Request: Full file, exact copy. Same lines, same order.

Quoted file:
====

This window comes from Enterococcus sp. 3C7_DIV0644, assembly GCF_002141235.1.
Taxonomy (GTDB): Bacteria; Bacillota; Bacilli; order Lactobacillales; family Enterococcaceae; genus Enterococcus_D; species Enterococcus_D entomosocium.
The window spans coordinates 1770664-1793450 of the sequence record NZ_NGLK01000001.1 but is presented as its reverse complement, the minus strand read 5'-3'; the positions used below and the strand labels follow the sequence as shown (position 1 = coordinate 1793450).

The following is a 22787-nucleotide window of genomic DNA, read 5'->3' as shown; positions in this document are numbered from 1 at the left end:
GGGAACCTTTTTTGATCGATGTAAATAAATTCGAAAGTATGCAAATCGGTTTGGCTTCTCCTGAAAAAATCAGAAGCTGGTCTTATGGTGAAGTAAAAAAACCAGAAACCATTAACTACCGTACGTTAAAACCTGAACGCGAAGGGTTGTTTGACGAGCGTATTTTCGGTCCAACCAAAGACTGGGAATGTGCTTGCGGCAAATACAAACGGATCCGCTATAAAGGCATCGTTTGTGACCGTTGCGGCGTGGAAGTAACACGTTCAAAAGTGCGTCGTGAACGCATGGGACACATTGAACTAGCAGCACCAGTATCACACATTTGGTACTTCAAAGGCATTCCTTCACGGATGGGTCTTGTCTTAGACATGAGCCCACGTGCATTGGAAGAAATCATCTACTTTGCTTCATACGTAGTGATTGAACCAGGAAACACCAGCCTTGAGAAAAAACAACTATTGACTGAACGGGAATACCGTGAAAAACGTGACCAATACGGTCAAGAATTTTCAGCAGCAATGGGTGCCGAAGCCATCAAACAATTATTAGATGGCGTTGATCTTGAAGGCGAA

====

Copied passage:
This window comes from Enterococcus sp. 3C7_DIV0644, assembly GCF_002141235.1.
Taxonomy (GTDB): Bacteria; Bacillota; Bacilli; order Lactobacillales; family Enterococcaceae; genus Enterococcus_D; species Enterococcus_D entomosocium.
The window spans coordinates 1770664-1793450 of the sequence record NZ_NGLK01000001.1 but is presented as its reverse complement, the minus strand read 5'-3'; the positions used below and the strand labels follow the sequence as shown (position 1 = coordinate 1793450).

The following is a 22787-nucleotide window of genomic DNA, read 5'->3' as shown; positions in this document are numbered from 1 at the left end:
GGGAACCTTTTTTGATCGATGTAAATAAATTCGAAAGTATGCAAATCGGTTTGGCTTCTCCTGAAAAAATCAGAAGCTGGTCTTATGGTGAAGTAAAAAAACCAGAAACCATTAACTACCGTACGTTAAAACCTGAACGCGAAGGGTTGTTTGACGAGCGTATTTTCGGTCCAACCAAAGACTGGGAATGTGCTTGCGGCAAATACAAACGGATCCGCTATAAAGGCATCGTTTGTGACCGTTGCGGCGTGGAAGTAACACGTTCAAAAGTGCGTCGTGAACGCATGGGACACATTGAACTAGCAGCACCAGTATCACACATTTGGTACTTCAAAGGCATTCCTTCACGGATGGGTCTTGTCTTAGACATGAGCCCACGTGCATTGGAAGAAATCATCTACTTTGCTTCATACGTAGTGATTGAACCAGGAAACACCAGCCTTGAGAAAAAACAACTATTGACTGAACGGGAATACCGTGAAAAACGTGACCAATACGGTCAAGAATTTTCAGCAGCAATGGGTGCCGAAGCCATCAAACAATTATTAGATGGCGTTGATCTTGAAGGCGAA